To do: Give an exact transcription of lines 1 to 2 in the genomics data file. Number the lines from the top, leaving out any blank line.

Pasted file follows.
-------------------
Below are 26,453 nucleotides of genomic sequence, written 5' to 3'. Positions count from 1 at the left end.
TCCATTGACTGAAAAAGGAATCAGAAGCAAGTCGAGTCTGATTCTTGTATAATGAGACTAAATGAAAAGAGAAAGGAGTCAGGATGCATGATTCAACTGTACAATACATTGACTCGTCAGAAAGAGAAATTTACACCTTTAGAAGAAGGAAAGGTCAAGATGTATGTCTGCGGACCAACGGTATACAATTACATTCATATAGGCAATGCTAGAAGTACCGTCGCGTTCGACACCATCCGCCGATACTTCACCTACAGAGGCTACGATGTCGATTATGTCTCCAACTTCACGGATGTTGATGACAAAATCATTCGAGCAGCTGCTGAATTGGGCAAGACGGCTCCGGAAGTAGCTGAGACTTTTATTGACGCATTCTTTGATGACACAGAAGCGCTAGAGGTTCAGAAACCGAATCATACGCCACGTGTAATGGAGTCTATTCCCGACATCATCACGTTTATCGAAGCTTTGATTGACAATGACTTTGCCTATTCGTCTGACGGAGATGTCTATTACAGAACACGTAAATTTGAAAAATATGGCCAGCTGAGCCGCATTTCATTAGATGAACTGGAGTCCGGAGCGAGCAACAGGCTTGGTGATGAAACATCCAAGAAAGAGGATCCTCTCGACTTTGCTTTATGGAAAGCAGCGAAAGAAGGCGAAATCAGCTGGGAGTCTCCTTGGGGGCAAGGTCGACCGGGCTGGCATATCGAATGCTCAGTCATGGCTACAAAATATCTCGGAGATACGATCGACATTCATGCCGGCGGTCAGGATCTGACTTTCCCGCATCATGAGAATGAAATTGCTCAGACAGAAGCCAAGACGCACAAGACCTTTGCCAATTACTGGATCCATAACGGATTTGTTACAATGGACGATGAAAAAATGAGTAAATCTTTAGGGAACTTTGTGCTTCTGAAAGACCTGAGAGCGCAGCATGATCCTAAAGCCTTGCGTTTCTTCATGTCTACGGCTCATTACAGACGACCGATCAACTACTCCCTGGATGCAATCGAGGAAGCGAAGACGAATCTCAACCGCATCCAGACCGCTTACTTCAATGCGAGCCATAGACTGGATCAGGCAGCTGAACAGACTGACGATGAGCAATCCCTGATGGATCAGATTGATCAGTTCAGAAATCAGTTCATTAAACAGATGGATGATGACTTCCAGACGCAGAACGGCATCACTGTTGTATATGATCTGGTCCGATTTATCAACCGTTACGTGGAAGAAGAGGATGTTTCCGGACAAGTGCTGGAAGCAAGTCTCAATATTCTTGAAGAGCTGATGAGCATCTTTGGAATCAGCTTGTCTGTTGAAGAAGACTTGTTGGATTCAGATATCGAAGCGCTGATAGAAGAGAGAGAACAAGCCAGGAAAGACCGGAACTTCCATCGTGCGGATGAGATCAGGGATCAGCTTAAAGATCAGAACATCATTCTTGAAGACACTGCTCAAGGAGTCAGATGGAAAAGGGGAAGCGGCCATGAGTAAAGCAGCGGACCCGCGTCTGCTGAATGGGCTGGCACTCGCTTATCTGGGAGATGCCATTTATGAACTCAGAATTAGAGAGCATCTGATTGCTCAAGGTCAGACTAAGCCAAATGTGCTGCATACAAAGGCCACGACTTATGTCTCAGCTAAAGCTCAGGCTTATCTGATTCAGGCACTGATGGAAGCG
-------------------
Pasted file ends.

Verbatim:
Below are 26,453 nucleotides of genomic sequence, written 5' to 3'. Positions count from 1 at the left end.
TCCATTGACTGAAAAAGGAATCAGAAGCAAGTCGAGTCTGATTCTTGTATAATGAGACTAAATGAAAAGAGAAAGGAGTCAGGATGCATGATTCAACTGTACAATACATTGACTCGTCAGAAAGAGAAATTTACACCTTTAGAAGAAGGAAAGGTCAAGATGTATGTCTGCGGACCAACGGTATACAATTACATTCATATAGGCAATGCTAGAAGTACCGTCGCGTTCGACACCATCCGCCGATACTTCACCTACAGAGGCTACGATGTCGATTATGTCTCCAACTTCACGGATGTTGATGACAAAATCATTCGAGCAGCTGCTGAATTGGGCAAGACGGCTCCGGAAGTAGCTGAGACTTTTATTGACGCATTCTTTGATGACACAGAAGCGCTAGAGGTTCAGAAACCGAATCATACGCCACGTGTAATGGAGTCTATTCCCGACATCATCACGTTTATCGAAGCTTTGATTGACAATGACTTTGCCTATTCGTCTGACGGAGATGTCTATTACAGAACACGTAAATTTGAAAAATATGGCCAGCTGAGCCGCATTTCATTAGATGAACTGGAGTCCGGAGCGAGCAACAGGCTTGGTGATGAAACATCCAAGAAAGAGGATCCTCTCGACTTTGCTTTATGGAAAGCAGCGAAAGAAGGCGAAATCAGCTGGGAGTCTCCTTGGGGGCAAGGTCGACCGGGCTGGCATATCGAATGCTCAGTCATGGCTACAAAATATCTCGGAGATACGATCGACATTCATGCCGGCGGTCAGGATCTGACTTTCCCGCATCATGAGAATGAAATTGCTCAGACAGAAGCCAAGACGCACAAGACCTTTGCCAATTACTGGATCCATAACGGATTTGTTACAATGGACGATGAAAAAATGAGTAAATCTTTAGGGAACTTTGTGCTTCTGAAAGACCTGAGAGCGCAGCATGATCCTAAAGCCTTGCGTTTCTTCATGTCTACGGCTCATTACAGACGACCGATCAACTACTCCCTGGATGCAATCGAGGAAGCGAAGACGAATCTCAACCGCATCCAGACCGCTTACTTCAATGCGAGCCATAGACTGGATCAGGCAGCTGAACAGACTGACGATGAGCAATCCCTGATGGATCAGATTGATCAGTTCAGAAATCAGTTCATTAAACAGATGGATGATGACTTCCAGACGCAGAACGGCATCACTGTTGTATATGATCTGGTCCGATTTATCAACCGTTACGTGGAAGAAGAGGATGTTTCCGGACAAGTGCTGGAAGCAAGTCTCAATATTCTTGAAGAGCTGATGAGCATCTTTGGAATCAGCTTGTCTGTTGAAGAAGACTTGTTGGATTCAGATATCGAAGCGCTGATAGAAGAGAGAGAACAAGCCAGGAAAGACCGGAACTTCCATCGTGCGGATGAGATCAGGGATCAGCTTAAAGATCAGAACATCATTCTTGAAGACACTGCTCAAGGAGTCAGATGGAAAAGGGGAAGCGGCCATGAGTAAAGCAGCGGACCCGCGTCTGCTGAATGGGCTGGCACTCGCTTATCTGGGAGATGCCATTTATGAACTCAGAATTAGAGAGCATCTGATTGCTCAAGGTCAGACTAAGCCAAATGTGCTGCATACAAAGGCCACGACTTATGTCTCAGCTAAAGCTCAGGCTTATCTGATTCAGGCACTGATGGAAGCG